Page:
Some legislators in Ecuador’s National Assembly, including members of President’s Rafael Correa’s Alianza Pais party, are complaining that the country agreed to a bad deal in recent trade negotiations with the European Union.
The complaints intensified this week with the revelation of a leaked
cable that shows Ecuador’s government was threatened with isolation and a
devastating loss of trade if it didn’t return to the negotiating table
for the EU-Andean Trade agreement.
Four years of negotiations culminated July 17 when Ecuador agreed to a deal that goes into effect in two years.
Several Assembly members say that the country gave away too much in the agreement and complain that too many details of the agreement have not been released. What is known so far, is that prices for a number of European products, including cars, wine and liquor will drop dramatically when the agreement goes into effect.
“What we don’t know is what we are worried about,” says Assemblywoman Lourdes Tibán. Among the “unknowns” she and others say, are the deal Ecuador agreed to involving intellectual property rights.
Tens of thousands of jobs could be at stake if Ecuador is forced to close music and video stores that sell disks that are illegally copied. Because of the high stakes, the government has, for years, turned a blind eye toward the practice. In other trade agreements, the EU has insisted that illegal disk copying and sales be stopped.
Correa has vigorously defended the agreement, most recently last Saturday during his weekly television broadcast. “This is a deal that is good for Ecuadorian businesses and the Ecuadorian people,” he said. “On some products, we will have to compete internationally but on sensitive sectors of the economy we negotiated protections. This is not a typical free trade agreement.”
Correa won election in 2006 on a platform opposing free trade agreements.
In the 2011 cable leaked by the Associated Whistleblowing Press, Ecuador’s then-ambassador in Brussels, Fernando Yepez Lasso, wrote to the Viceminister for Foreign Relations in Quito explaining the situation:
“The proposal of the European Commision, which includes criteria that could exclude Ecuador from the preferences framework […], is an element of pressure on Ecuador to join the free trade agreement […] which puts us at a huge disadvantage compared with our Andean and Central American competitors.”
Ecuador signed the Agreement July 17, after four years of negotiation. Had it not, it risked losing the aforementioned EU preferences framework — freeing developing countries of duties — which would have cost Ecuador US$1.2 billion, according to a study by the U.N. Economic Commission for Latin America and the Caribbean.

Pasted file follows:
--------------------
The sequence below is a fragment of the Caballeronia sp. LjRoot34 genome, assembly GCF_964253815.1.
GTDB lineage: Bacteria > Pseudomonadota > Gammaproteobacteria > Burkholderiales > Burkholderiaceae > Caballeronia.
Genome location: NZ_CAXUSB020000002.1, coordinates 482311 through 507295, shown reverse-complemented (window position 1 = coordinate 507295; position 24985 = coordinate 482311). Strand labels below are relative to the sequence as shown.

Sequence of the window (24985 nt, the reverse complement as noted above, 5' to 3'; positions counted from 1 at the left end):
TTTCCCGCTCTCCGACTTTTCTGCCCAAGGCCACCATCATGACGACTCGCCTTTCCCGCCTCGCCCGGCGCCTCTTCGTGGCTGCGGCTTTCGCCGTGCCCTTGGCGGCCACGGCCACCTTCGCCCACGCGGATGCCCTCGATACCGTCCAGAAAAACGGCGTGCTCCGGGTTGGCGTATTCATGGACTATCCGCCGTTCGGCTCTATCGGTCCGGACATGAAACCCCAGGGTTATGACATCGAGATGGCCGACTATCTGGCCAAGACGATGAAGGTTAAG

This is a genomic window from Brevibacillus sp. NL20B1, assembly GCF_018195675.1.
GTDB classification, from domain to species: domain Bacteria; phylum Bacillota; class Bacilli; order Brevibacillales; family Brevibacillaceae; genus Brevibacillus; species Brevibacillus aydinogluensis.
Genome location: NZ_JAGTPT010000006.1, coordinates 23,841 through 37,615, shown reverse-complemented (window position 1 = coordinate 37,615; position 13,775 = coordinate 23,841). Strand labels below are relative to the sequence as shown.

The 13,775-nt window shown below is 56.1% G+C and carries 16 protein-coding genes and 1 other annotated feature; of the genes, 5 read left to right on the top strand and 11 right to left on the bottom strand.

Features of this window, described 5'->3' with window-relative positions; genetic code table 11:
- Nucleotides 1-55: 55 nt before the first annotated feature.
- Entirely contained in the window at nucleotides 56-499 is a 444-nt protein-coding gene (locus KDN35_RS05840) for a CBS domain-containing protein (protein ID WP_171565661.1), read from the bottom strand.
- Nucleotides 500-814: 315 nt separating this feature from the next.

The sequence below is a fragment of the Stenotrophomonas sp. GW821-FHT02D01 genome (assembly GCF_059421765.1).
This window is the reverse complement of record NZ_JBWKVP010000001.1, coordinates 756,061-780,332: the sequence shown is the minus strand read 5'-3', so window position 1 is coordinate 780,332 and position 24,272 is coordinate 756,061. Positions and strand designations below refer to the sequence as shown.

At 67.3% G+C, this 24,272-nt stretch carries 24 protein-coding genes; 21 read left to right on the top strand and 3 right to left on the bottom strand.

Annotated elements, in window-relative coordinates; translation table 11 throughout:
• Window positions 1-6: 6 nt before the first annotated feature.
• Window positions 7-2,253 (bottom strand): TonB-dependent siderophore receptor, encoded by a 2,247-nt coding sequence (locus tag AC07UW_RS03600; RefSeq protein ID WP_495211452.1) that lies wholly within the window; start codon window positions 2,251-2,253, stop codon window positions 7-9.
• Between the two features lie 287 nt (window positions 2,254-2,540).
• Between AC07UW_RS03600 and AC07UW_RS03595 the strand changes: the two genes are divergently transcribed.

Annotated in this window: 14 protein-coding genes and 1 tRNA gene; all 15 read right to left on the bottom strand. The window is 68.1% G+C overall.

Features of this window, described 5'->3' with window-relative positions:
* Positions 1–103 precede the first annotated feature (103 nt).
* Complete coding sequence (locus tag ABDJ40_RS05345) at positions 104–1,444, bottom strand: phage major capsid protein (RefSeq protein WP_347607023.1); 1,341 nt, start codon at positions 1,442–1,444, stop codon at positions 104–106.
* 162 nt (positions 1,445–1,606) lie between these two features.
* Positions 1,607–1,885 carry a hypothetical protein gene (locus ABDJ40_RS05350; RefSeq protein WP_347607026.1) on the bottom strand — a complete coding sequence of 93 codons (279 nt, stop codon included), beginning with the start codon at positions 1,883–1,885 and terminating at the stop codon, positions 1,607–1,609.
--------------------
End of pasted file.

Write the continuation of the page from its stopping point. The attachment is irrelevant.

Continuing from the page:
Included in this cost was business lost to neighboring countries Colombian and Peru, who both signed the EU-Andean Agreement in 2012, and who are characterized by more neoliberal economic policies. Ecuador initially resisted the Andean Agreement, due to the push for a more solidarity or socialist economy, by President Rafael Correa, an economist by profession. However, these cables prove that, faced with Colombia and Peru’s agreements with the EU, resistance was extremely difficult:
“In December our duty-free trade preferences with Europe are due to expire. Europe is our primary export market for oil. And Colombia and Peru, which have similar economies to us in terms of their commerce structures, have already signed those agreements with Europe.”
Correa made the above comments in an interview in July, in an attempt to justify Ecuador’s change of heart. Back then he hinted to the EU’s behind-the-scenes arm-twisting:
“We don’t believe in free trade. It is the most anti-historical thing that exists; almost no developed country used it. But we do believe in mutually beneficial trade and, furthermore, here we have huge pressures.”
Ecuador’s government, however, seems to have made the best of a potentially bad situation. In 2011, Yepez Lasso wrote that “efforts to modify the criteria could adversely affect the proposal from the European Commission.”
Perhaps showing just how far Ecuador’s resistance to signing the agreement has gotten them, Minister of Foreign Commerce, Francisco Rivadeneira, told journalists at a press conference that Ecuador had achieved “unprecendented” concessions.
“We were obligated to negotiate, but we negotiated hard,” Correa said in the above interview.
Photo caption: Minister of Foreign Commerce Francisco Rivadeneira